The United States’ track record in post–World War II major conflicts has been less than stellar. In his 2016 article, “Why Can’t America Win its Wars,” Peter Mansoor points out that America has only three outright victories in its last eight conflicts. Mansoor is not alone; many scholars have written about the recent failures of America to achieve decisive victory. Attribution of these failures is widespread: poor intelligence; an imbalance of ends, ways, and means; policy-strategy mismatches; improper use of instruments of national power; deficient host-nation commitment; and a lack of popular support, just to name a few.

Arguably, however, the most significant driver of American failure is the too-frequent commitment of military forces without fully understanding the nature of the environment.

Joint Publication 3-0, Joint Operations—the foundational piece of doctrine governing the way the US military executes its missions—states that the operational environment (OE) is a “composite of the conditions, circumstances, and influences that affect the employment of capabilities and bear on the decisions of the commander.” Key to understanding the OE is the joint intelligence preparation of the operational environment (JIPOE) process, which provides frameworks to help analysts, who then brief senior leaders responsible for making decisions. But this process ultimately falls short in analyzing some of the intangibles that may lie outside the OE as it is conceptualized by doctrine. Another framework used by strategic analysts—political, military, economic, social, information, and infrastructure (PMESII) systems and subsystems—serves as an analytical tool to achieve a “holistic understanding of all relevant components within the OE.” Even using both tools alongside one another—JIPOE and PMESII—only partly fulfill the joint forces commander’s need for understanding before making strategic recommendations to policy makers about force deployments. To fully understand the environment, commanders (with the aid of their analysts) must also understand critical variables outside the doctrinally defined operational environment.

In essence, there is something beyond the military’s framing of the OE that is of vital importance—something that might be called the “nature of the environment” (NOE, to coin an acronym) and refers to not only the OE, with which many strategic thinkers are familiar, but also the many intangibles associated with conflict that are often overlooked or under-emphasized by strategic analysts. These intangibles include such things as political dynamics, competing agendas, and relationships among the people, military, and government—the entities most often associated with the Clausewitzian trinity of passion, chance, and reason. These, too, should be a formal part of strategic analysis.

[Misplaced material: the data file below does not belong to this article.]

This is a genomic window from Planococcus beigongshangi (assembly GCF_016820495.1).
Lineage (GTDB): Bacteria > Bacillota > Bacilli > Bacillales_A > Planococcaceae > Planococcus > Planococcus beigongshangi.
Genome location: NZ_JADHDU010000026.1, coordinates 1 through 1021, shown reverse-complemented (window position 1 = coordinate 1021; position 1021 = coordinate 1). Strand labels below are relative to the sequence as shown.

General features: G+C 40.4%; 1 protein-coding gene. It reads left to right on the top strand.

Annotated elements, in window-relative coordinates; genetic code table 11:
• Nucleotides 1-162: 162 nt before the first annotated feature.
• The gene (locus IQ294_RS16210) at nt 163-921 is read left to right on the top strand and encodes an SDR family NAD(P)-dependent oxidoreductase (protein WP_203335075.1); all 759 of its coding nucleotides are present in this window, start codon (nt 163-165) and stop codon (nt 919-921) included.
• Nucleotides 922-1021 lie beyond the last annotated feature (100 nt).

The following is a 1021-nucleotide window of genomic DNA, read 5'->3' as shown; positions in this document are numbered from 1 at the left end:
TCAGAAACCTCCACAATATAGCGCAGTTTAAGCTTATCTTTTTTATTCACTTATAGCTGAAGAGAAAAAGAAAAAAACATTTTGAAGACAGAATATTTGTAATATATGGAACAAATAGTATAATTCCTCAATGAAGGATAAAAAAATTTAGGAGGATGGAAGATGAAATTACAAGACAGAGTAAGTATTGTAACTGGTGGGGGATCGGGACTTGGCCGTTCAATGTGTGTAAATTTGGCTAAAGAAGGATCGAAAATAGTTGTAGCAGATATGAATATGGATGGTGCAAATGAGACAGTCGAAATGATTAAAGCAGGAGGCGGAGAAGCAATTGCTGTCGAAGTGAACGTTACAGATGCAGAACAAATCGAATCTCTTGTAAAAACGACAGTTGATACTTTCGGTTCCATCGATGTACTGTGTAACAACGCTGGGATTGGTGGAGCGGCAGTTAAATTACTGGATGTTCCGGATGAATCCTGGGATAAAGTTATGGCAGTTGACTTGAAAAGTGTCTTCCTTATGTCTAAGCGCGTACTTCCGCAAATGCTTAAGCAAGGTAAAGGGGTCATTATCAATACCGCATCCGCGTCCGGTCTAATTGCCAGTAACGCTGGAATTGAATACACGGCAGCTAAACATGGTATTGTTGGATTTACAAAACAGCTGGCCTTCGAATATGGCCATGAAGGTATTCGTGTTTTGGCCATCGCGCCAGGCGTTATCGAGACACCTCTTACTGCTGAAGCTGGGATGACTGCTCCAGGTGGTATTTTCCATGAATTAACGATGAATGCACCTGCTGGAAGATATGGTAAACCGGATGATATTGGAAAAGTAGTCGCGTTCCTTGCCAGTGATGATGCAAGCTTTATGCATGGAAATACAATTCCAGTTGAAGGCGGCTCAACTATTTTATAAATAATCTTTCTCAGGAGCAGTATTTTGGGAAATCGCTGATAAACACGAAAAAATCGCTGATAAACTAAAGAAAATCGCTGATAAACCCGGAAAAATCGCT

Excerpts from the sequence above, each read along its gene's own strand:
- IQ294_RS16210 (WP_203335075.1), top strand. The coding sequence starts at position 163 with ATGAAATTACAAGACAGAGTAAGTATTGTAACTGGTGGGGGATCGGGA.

Strategic theorist Harry R. Yarger puts forth a similar definition of the strategic environment in his 2006 monograph, Strategic Theory for the 21st Century: The Little Book on Big Strategy. He uses the US Army War College’s VUCA model—volatile, uncertain, complex, and ambiguous—to highlight the challenging and complicated nature of the strategic environment. These characteristics illustrate some of the difficulties of gaining an understanding of the strategic environment. While his definition offers a bit more specificity, Yarger clearly recognizes components beyond the way doctrine conceives of the OE, including internal variables that may impact the strategy and success of the state. Analyzing both internal and external intangibles, alongside traditional OE analysis, will provide strategic leaders a much more complete understanding of the NOE.

Importantly, though, this strategic appraisal should be conducted prior to committing forces, which will help senior policy and decision makers better articulate strategic objectives, which should align with the nation’s interests. Without this clear guidance (ends), the strategic concepts (ways) and resources (means) can become disconnected, as they too often have. Additionally, while no one can predict the outcome of a given conflict, a better understanding may influence leaders against committing military forces if a victorious outcome does not appear favorable or the costs of achieving the objective outweigh the benefits.

Often, this latter scenario—the costs not being worth achieving the political objective—is the case, thus making the “value of the object” too great. Sacrifices can be measured in many ways—national treasure, equipment, alliances, life, and even time. While Americans understand sacrifices must be made to ensure the protection of liberties, the decisions of such sacrifices must not be made blindly.